to SLfan- its cause the sl selectors are truly idiots, the sign of a true legend is their ability to adapt to change and comeback from adversity..and that is excatly what Vaas is doing, i was so happy to see him bowl sanga for a duck (the man who dropped him from the squad) in his last IPL game..selectors please bring back the legend to the national side at least for the 2011 world cup and let sanath, murali and vaas retire together!

  • shafeen on March 20, 2010, 17:57 GMT

    getting a bit ahead of whats in front of us - I disagree with the basic chemistry of this side. 3 pace bowlers and two spinners, at the expense of a batsmen doesn't make sense to me when the bowlers aren't of particularly high quality. I would have six batsmen instead. as for bowling - apart from Murali, none of the bowlers, either pace or spi,n are particularly penetrative (its a surprise when they take 10 wickets in a match). all in all then, better to have 3 pace bowlers and Murali then 2 pace, 2 spin. Back up spin is provided by Jayasuriya, Aravinda De Silva (who are sure to be in the side), and I'd also have Dilshan (who's not a certain pick, but I'd go with him) taking into consideration his bowling abilities. 6 batsmen makes batting strong - keeper and Vaas are useful bats too. bowling centered on Murali and 3 pacers. The three pacers will be rested enough to be at their best when needed, Murali is Murali, and back up spinners to be used when pitch favorable

  • Tharindu on March 20, 2010, 15:01 GMT

    I would choose Rumesh Ratnayake, Chaminda Vaas & Ravi Ratnayeke....I believe that selecters have done a big mistake by not selecting Vaasy for 30 men T20 world cup squad. Let's say....that's ok, anyone can make mistakes! But the best thing is to take necessary actions to correct the mistake, after realizing the mistake. Earlier they had ignore Jeewantha Kulatunga from the squad, despite he was named as the 'Player of the recently concluded domestic T20 series'. Later they corrected the mistake by naming him for the squad. Why won't they do the samething for Vaas??... Still I'm hoping that they'll name Vaas for the squad, taking in to consideration his excellent form in IPL !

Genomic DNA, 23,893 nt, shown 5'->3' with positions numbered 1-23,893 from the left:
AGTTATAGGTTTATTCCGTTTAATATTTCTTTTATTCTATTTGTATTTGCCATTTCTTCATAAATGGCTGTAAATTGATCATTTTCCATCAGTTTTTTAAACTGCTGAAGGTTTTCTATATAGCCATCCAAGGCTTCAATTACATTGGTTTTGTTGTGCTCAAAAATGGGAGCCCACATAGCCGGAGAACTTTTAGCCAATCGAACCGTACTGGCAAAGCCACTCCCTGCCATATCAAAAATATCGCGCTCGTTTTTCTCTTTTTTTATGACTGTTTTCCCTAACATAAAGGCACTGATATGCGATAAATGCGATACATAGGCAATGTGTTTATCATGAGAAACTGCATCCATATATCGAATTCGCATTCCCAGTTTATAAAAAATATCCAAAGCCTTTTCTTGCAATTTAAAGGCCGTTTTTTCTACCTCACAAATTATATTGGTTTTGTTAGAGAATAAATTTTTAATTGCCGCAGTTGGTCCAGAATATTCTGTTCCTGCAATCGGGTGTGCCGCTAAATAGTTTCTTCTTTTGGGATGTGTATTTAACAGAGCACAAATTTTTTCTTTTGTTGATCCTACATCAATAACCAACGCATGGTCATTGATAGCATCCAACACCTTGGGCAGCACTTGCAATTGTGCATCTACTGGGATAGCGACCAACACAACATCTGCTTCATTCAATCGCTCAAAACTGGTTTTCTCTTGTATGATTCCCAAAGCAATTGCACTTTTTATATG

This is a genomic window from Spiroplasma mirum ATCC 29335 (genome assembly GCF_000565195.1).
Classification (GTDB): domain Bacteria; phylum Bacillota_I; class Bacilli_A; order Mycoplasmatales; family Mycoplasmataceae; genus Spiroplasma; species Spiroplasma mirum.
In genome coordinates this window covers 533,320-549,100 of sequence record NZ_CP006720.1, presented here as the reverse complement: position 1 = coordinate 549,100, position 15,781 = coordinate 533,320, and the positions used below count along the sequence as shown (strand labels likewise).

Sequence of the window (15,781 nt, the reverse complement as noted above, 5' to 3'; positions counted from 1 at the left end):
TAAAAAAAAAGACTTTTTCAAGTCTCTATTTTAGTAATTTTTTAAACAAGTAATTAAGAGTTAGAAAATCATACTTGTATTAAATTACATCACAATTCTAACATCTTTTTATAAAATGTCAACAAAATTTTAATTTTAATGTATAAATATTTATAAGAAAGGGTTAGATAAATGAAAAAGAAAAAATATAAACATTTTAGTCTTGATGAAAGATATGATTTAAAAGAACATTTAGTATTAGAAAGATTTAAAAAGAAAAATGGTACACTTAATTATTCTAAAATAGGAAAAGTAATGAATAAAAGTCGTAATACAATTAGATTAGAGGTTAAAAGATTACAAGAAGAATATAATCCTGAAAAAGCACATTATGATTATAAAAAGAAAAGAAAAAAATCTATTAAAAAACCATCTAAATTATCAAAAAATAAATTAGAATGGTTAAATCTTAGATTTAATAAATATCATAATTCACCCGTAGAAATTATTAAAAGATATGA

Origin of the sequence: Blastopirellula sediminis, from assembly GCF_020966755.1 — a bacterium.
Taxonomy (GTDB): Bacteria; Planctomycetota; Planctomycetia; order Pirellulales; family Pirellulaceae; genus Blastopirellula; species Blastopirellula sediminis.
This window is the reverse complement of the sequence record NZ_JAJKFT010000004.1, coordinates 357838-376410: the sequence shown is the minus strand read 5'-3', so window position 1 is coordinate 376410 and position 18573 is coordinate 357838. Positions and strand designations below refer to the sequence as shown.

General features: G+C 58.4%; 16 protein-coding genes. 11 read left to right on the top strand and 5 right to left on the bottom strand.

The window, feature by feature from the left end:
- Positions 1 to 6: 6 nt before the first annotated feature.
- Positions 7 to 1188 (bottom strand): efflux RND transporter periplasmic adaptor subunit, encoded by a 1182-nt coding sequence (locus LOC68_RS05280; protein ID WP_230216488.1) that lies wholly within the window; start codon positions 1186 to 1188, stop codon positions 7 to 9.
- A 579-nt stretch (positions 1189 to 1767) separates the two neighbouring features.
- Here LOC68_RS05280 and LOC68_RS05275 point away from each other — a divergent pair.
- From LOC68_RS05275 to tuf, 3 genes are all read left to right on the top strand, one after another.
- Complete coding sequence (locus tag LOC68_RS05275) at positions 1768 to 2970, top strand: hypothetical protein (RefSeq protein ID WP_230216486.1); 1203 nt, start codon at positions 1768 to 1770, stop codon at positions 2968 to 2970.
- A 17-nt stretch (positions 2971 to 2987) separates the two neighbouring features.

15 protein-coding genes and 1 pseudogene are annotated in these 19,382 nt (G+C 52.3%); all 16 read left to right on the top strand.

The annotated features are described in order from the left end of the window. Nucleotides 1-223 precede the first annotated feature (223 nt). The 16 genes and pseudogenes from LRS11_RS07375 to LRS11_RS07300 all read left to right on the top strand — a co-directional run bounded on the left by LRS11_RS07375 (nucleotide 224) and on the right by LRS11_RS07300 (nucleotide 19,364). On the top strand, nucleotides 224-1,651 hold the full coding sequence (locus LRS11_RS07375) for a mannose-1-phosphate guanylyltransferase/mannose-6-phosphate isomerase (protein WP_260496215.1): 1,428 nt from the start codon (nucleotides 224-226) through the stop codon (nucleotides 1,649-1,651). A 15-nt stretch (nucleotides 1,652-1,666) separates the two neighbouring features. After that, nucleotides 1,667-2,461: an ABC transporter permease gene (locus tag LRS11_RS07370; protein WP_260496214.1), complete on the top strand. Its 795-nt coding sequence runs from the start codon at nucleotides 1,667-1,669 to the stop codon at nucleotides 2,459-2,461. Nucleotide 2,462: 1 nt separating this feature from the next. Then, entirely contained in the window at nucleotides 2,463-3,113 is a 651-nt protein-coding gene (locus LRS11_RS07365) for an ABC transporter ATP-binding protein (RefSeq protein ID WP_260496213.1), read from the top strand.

• Mark on March 19, 2010, 22:22 GMT

    I think there should be the option of picking only 2 fast bowlers and then picking 2 spinners, given the quality of sri lankan fast bowlers over their history has not been fantastic. I think Malinga, while he has been very good at times, has not played consistently for long enough to be considered part of an all-time best eleven.

  • D on March 19, 2010, 15:52 GMT

    Rumesh Ratnayake, Chaminda Vaas, Lasith Malinga

  • Azhan on March 19, 2010, 8:01 GMT

    I dont think picking the best fast bowling line up should be a test at all. Shri lanka has been trying to add that element of pace for so long. Finally we got that in Malinga. No Lankan fast bowler troubled the Aussie the way Malinga did in 2004, the way he shook up the New Zealand team with seering pace was never achieved before and even in England it was Malinga's telling presence that helped Lanka secure a draw in the series. So for all those people who are being emotionally retrospest, I call on for logic and reality. Vaas, Rumesh/Ratnayake, and Malinga would Shri lanka's best crop to charge into the Australian, English and Kiwi all time greats.

  • Sampath on March 19, 2010, 7:15 GMT

    I'm amazed that Champaka Ramanayake's name is no where.How can we forget him ? I can remember in 92 Aussie tour he was at his peak & Tom Moodys stumps were shattered by one super in swinger. Later in the day Moody came with mark Taylor & requested for a video tape of that delivery. He was a master of swing bowling. Other notable omit ions from the honorable mention list are Saliya Ahangama, Dulip Liyanage & Ravindra Pushpakumara(his bowling action was similar to Great Waqar Yunis) , who played for considerable time & were some promising fast bowlers. My best three would be Rumesh, Vassi & Malinga.( I should say if we play Vassi for another 3 years it will not do any harm to SL cricket. We really missed him in flat indian wickets.)

  • Vasu on March 18, 2010, 22:35 GMT

    We are missing D.L.S de Silva here, very good fast bowler, Unfortunately he met an accident and died. My team will be Sidath & Sanath to open Roy Dias at No 3, Mahela at No 4, Aravinda at No. 5, Sanga at No. 6, Aruna Ranasinghe at No. 7, Vass at No. 8, D.S. de Silva at No. 9, Murali at No.10 & Silva at No. 11.

  • Raman on March 18, 2010, 19:41 GMT

    I think Sanga should only be in the SL team as batter, as it appears he was reluctant keeper. Talkings of keepers Kalu should be in SL best ODI squad as opener as he was one of the pioneers of pinch hitting.